International Research Journal of Public and Environmental Health
Vol.4 (7),pp. 148-154, August 2017
Available online at https://www.journalissues.org/IRJPEH/
Article 17/ID/JPRH029/ 07 pages
Author(s) agree that this article remain permanently open access under the terms of the Creative Commons Attribution License 4.0 International License.
Original Research Article
Exercise prescription for prevention and control of chronic diseases by healthcare providers in Kenya
1Oloo Micky Olutende, 1Peter Wisiuba Bukhala, 2Bernard Wesonga, 1Odiango Roselyne Ajwang and 1Doreen Kathure
1Department of Health Promotion and Sport Science, School of Public Health, Biomedical Sciences and laboratory Technology. Masinde Muliro University of Science and Technology, Kakamega, Kenya.
2Department of Nursing Sciences, School of Nursing, Masinde Muliro University of Science and Technology, Kakamega, Kenya.
*Corresponding Author Email: Micky.oloo.mf(at)gmail.com
Exercise is healthy, and it plays a practical and safe means to decrease the burden of non-communicable diseases. Physical activity(PA) and exercise are key interventions for use in primary and secondary prevention of chronic diseases and especially when physical activity and exercise are part of a medical management plan. There is a need for PA promotion interventions in primary care and evidence that providers want to provide PA information to their patients. Several quasi-experimental and randomized trials have been conducted evaluating the efficacy and effectiveness of primary care PA promotion interventions . While not all primary care PA promotion interventions were successful from the review, the majority of studies support this approach to increasing PA. The health care system should play a role in supporting patients and the population at large to increase their PA to sufficient level for prevention and control of these chronic diseases. Even though being physically active for health and well-being is accepted by much of the general population, the majority of people in developed countries fail to meet even minimal requirements. Considering the numerous preventative and therapeutic health benefits associated with a physically active lifestyle, the effectiveness of exercise to treat various chronic diseases, the limited side effects associated with exercise in comparison to pharmaceutical therapies and the role health providers can play in the promotion of physically active lifestyles, health providers should take an active role in exercise prescription for the patient’s sake. The Exercise is Medicine Initiative is being used in other parts of the world however, is has not fully taken off in many developing countries.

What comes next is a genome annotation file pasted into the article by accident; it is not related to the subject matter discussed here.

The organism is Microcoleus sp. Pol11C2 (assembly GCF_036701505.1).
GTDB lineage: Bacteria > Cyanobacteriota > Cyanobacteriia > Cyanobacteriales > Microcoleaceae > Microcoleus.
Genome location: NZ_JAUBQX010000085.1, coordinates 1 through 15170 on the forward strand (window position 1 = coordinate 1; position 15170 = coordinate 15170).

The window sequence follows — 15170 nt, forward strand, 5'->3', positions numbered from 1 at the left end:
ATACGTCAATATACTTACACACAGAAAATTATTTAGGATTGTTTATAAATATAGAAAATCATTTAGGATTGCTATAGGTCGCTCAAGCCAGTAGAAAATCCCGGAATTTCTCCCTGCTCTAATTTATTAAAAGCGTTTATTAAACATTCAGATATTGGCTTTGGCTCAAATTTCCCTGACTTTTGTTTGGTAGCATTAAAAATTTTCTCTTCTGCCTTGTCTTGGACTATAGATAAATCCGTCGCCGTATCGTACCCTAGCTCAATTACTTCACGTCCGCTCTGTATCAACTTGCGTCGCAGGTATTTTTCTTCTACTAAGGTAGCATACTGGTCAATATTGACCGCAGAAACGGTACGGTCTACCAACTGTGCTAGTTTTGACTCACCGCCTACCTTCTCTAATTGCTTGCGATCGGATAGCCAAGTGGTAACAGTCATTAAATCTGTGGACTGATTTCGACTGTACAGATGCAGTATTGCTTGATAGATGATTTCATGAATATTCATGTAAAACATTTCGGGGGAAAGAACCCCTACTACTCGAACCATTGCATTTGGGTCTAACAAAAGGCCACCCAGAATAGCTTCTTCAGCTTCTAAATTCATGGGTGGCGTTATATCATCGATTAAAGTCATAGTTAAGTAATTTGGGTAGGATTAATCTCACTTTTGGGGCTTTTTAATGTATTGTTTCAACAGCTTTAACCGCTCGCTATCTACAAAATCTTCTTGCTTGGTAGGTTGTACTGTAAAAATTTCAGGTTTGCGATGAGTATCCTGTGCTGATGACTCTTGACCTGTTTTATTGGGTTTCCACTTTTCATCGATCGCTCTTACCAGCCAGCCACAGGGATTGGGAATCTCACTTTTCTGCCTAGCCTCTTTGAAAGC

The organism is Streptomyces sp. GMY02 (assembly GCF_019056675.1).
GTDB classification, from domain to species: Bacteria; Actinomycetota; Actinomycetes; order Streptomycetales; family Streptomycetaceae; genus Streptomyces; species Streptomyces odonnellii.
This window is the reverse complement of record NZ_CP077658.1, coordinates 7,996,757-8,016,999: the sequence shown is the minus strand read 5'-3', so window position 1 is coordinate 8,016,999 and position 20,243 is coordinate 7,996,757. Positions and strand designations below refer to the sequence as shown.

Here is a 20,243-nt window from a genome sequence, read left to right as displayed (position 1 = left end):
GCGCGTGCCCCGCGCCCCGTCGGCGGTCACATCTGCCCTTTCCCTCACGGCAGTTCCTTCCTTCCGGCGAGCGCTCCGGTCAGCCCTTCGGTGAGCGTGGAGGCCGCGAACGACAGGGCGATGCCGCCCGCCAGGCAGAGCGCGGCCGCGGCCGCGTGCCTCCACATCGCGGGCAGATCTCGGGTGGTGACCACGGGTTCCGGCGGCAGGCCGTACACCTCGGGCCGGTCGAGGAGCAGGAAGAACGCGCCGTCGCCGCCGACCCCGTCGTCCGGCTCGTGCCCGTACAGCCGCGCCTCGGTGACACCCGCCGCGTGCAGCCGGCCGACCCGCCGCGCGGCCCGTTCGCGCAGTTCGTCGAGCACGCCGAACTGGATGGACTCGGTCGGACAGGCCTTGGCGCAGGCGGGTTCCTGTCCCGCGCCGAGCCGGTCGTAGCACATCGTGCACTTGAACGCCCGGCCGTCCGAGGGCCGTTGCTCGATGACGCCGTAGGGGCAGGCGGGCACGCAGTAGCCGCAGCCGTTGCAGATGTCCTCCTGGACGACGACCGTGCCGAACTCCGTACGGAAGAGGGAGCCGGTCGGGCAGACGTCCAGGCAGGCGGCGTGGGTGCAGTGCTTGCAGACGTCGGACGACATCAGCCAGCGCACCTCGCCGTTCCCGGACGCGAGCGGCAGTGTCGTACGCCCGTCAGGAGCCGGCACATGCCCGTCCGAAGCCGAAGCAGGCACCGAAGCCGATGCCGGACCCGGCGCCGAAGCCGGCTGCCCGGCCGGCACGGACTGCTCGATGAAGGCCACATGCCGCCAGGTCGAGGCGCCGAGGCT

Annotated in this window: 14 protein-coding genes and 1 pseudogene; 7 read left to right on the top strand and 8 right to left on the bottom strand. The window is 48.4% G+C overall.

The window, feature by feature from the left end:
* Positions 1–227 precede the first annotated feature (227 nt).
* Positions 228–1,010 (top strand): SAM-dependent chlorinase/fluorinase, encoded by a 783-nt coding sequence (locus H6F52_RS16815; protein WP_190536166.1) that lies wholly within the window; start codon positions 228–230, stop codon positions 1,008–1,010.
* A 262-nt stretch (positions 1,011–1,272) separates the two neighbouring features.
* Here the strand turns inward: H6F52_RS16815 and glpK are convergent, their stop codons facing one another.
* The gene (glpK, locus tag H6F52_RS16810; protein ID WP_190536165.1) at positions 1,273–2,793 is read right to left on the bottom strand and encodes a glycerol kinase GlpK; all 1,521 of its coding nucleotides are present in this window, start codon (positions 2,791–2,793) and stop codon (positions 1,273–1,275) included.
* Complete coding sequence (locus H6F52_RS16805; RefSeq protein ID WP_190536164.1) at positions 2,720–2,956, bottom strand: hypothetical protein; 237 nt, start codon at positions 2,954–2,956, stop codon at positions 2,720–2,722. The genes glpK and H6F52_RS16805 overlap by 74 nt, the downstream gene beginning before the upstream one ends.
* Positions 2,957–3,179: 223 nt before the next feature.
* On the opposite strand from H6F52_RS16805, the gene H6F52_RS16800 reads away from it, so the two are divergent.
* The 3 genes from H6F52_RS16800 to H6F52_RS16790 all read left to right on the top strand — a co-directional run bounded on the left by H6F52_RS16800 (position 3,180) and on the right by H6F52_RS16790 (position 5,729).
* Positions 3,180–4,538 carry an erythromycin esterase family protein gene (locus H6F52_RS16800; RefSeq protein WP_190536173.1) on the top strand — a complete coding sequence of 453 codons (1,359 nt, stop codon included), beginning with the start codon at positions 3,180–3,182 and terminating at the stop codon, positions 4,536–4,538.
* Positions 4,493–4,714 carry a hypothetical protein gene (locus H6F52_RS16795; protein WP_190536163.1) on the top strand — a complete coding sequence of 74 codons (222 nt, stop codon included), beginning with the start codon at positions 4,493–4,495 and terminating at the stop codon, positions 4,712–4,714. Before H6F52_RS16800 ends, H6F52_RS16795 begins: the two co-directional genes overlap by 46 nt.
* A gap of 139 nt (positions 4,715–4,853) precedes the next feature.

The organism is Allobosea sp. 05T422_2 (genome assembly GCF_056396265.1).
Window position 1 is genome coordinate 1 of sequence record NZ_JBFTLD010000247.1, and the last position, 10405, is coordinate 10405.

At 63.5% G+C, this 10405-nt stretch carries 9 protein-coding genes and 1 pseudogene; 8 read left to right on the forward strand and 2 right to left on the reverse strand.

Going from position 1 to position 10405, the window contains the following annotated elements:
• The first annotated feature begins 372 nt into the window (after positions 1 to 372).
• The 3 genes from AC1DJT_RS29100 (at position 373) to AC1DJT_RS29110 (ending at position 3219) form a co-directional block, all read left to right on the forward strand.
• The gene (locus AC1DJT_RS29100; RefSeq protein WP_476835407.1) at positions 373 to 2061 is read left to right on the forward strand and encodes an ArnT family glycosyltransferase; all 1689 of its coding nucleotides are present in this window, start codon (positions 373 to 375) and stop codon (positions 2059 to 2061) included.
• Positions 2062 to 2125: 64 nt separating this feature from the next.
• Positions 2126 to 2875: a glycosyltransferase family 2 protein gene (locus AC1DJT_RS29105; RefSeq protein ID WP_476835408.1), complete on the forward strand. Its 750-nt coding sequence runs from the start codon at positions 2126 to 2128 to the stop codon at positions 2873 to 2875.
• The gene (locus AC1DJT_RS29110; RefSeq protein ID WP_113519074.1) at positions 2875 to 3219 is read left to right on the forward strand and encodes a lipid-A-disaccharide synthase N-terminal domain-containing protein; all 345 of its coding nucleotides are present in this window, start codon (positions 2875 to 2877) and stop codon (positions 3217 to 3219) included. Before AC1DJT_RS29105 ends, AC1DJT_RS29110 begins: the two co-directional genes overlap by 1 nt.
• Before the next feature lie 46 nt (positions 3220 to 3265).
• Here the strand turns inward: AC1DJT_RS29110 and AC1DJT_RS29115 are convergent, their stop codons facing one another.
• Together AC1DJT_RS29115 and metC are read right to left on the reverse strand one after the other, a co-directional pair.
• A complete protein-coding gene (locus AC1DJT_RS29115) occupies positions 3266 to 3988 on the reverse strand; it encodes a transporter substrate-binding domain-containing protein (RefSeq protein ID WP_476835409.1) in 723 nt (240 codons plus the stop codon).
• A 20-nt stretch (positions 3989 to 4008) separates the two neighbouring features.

Key words: Physical activity, exercise is medicine, chronic disease, exercise prescription, primary prevention, secondary prevention, health promotion